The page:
With assistance from master tuner, John Conchie from Alconi Developments in Johannesburg (who also helped to create the 1600 SSS Zero), Datsun turned the 140Y GX coupe model into the 140Z.
Image: Deon Smit
Basically a re-badged Datsun Sunny Excellent GX (model designation (P)B210), the cosmetic differences between the 140Z and the 140Y GX were a DX/GL front grill (with D-grille badge but without integrated driving lights), front and rear spoilers, different side marker lights, blacked-out bumpers, mag wheels, unique exterior graphics and a 140Z badge at the rear.
Image: Supplied / Wikipedia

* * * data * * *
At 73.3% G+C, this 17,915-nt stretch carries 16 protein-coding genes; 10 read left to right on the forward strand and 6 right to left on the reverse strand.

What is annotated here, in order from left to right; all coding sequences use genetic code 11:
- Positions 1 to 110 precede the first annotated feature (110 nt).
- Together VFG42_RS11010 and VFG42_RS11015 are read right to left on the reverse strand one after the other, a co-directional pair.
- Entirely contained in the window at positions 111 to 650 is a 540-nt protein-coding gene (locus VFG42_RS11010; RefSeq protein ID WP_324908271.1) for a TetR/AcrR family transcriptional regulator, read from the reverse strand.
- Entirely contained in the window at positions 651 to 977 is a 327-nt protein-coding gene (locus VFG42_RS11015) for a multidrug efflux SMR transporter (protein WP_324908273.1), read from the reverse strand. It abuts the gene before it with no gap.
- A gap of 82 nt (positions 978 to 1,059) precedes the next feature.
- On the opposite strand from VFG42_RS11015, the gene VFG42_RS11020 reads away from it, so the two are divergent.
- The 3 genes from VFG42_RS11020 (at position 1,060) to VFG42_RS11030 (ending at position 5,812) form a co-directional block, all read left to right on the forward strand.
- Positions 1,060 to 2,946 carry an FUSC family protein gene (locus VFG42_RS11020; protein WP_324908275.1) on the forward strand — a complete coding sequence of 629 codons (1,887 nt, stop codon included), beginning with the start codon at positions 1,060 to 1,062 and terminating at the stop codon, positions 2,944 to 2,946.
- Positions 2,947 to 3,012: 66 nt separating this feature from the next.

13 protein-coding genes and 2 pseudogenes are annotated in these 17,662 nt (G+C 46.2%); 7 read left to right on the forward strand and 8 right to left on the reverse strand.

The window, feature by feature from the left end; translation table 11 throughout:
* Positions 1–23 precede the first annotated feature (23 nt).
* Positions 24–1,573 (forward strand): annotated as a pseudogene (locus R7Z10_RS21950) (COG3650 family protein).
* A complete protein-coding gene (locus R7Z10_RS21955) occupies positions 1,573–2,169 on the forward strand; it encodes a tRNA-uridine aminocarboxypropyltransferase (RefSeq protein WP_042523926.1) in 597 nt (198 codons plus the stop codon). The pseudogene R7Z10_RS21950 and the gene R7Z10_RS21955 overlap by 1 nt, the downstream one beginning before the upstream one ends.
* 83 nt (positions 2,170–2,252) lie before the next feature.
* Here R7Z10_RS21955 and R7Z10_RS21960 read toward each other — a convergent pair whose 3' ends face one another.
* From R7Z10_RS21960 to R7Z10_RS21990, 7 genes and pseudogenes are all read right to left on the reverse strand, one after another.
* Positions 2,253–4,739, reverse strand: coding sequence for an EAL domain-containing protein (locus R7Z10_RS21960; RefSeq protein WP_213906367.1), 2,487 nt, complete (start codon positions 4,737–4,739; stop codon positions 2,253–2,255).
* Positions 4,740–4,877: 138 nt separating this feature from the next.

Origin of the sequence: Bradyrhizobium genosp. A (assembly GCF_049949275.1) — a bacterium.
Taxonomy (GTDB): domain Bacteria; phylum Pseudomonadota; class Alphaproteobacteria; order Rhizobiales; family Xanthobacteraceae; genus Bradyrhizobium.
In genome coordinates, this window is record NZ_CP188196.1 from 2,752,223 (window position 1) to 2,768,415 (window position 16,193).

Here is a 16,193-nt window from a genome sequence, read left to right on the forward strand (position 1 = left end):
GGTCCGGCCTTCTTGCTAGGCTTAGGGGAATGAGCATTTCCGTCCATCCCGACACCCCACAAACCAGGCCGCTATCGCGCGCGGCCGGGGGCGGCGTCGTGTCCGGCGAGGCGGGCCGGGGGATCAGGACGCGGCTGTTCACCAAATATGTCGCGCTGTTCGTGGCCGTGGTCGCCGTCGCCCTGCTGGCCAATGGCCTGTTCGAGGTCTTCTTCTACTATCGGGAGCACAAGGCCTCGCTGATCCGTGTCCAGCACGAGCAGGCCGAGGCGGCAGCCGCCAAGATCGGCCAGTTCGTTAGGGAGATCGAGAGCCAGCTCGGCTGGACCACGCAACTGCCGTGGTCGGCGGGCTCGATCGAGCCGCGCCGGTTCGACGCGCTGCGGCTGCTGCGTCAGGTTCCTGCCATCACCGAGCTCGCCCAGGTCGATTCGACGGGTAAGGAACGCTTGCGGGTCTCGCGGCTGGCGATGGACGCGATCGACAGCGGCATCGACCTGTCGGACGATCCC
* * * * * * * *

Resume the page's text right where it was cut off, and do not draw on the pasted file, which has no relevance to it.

After some Conchie camshaft treatment and breathing through Dell’Orto carburettors the L14 engine in the small “Z-car” produced 85kW (unheard of in a 1400cc at the time) and 130Nm of torque – enough power to give the 140Z a sub-10 seconds 0-100km/h time under and a top speed of 181km/h.
The diminutive coupe with the big heart proved very popular and was used in numerous forms of motorsport; with great success. Its biggest feat was its real David vs Goliath performance in the 1978 Wynn's 1000km race at Kyalami; beating much more fancied BMW 530 and 535, Fiat 131 Abarth, Ford Escort RS and Mazda RX teams to the chequered flag.
Image: Deon Smit
It was an emphatic victory, with Brian Cook and Phil Adams in a 140Z first over the line, closely followed by George Santana and Hennie van der Linde in a 140Y GX (as indicated on the entry list) in a race of attrition which saw many of the leading teams retire.